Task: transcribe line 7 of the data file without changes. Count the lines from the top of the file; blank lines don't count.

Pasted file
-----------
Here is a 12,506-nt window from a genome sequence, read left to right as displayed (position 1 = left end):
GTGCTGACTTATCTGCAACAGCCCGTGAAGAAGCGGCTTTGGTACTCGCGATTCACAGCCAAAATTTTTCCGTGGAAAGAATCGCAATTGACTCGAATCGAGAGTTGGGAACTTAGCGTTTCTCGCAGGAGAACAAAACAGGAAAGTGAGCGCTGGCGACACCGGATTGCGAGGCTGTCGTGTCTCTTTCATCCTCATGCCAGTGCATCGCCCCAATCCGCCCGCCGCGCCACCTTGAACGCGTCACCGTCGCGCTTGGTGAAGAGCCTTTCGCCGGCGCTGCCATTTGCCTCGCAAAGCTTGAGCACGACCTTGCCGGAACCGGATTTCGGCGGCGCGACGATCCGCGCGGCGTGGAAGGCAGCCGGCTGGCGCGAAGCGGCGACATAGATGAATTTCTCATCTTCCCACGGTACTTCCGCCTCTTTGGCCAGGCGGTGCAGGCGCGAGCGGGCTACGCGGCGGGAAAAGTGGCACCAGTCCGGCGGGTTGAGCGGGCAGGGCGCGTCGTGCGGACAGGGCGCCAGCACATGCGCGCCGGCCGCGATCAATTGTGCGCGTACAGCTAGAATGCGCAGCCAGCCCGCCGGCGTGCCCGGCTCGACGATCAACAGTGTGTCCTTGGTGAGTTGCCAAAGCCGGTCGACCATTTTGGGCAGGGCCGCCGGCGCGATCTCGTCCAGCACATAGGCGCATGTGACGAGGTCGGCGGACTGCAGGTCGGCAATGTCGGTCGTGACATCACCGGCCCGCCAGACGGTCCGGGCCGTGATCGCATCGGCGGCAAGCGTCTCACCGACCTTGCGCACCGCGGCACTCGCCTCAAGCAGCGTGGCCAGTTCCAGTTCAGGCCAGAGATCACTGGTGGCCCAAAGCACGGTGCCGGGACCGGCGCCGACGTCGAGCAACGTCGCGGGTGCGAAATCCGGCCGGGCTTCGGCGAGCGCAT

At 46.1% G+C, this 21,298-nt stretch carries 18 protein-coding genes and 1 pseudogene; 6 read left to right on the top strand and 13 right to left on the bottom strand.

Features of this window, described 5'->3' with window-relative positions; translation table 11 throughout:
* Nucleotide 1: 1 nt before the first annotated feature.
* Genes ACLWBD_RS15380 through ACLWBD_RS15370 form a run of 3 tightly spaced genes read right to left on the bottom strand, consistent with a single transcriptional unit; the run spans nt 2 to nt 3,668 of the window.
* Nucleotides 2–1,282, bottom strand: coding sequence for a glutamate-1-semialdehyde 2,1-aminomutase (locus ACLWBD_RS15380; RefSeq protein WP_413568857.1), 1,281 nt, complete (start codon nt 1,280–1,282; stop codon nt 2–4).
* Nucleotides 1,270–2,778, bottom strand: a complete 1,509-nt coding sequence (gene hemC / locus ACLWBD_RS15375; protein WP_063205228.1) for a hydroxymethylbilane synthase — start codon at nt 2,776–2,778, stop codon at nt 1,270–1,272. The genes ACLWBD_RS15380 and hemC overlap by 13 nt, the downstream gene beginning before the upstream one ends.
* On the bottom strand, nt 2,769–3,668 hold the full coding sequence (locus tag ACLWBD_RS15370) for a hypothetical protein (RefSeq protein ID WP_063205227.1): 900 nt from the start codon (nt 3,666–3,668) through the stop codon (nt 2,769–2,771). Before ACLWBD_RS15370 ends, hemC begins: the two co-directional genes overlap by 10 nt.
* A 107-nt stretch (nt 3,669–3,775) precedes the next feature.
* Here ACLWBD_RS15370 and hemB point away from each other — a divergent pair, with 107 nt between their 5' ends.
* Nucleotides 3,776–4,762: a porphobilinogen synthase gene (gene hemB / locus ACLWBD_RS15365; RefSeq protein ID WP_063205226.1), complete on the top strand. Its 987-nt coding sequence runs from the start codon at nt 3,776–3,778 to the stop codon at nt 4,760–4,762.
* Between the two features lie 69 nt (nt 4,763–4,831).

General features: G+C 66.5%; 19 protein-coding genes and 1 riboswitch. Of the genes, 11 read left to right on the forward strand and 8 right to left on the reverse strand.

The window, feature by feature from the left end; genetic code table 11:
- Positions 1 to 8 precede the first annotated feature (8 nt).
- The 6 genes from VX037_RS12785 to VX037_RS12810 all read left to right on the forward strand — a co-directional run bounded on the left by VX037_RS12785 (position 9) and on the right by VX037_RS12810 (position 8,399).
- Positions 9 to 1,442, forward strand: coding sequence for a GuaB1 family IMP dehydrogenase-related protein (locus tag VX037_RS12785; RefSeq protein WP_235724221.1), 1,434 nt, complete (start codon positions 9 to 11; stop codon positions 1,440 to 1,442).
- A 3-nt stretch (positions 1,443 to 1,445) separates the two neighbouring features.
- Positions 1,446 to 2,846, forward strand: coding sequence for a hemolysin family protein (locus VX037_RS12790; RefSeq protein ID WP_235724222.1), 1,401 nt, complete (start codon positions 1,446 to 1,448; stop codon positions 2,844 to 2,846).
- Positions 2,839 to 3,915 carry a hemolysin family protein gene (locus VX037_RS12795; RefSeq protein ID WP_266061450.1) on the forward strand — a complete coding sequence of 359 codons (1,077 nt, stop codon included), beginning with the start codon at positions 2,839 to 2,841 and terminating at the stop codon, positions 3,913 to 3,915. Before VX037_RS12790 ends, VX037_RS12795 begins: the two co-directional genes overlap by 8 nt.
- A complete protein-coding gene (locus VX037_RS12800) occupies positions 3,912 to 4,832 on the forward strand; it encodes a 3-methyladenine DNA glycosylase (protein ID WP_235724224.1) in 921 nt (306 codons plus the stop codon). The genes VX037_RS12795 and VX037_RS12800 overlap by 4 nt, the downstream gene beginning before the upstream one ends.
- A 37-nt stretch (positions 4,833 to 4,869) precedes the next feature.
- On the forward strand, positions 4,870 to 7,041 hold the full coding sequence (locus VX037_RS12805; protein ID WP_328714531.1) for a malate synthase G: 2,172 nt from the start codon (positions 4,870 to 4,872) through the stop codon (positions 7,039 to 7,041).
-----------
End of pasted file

* Nucleotides 2–1,282, bottom strand: coding sequence for a glutamate-1-semialdehyde 2,1-aminomutase (locus ACLWBD_RS15380; RefSeq protein WP_413568857.1), 1,281 nt, complete (start codon nt 1,280–1,282; stop codon nt 2–4).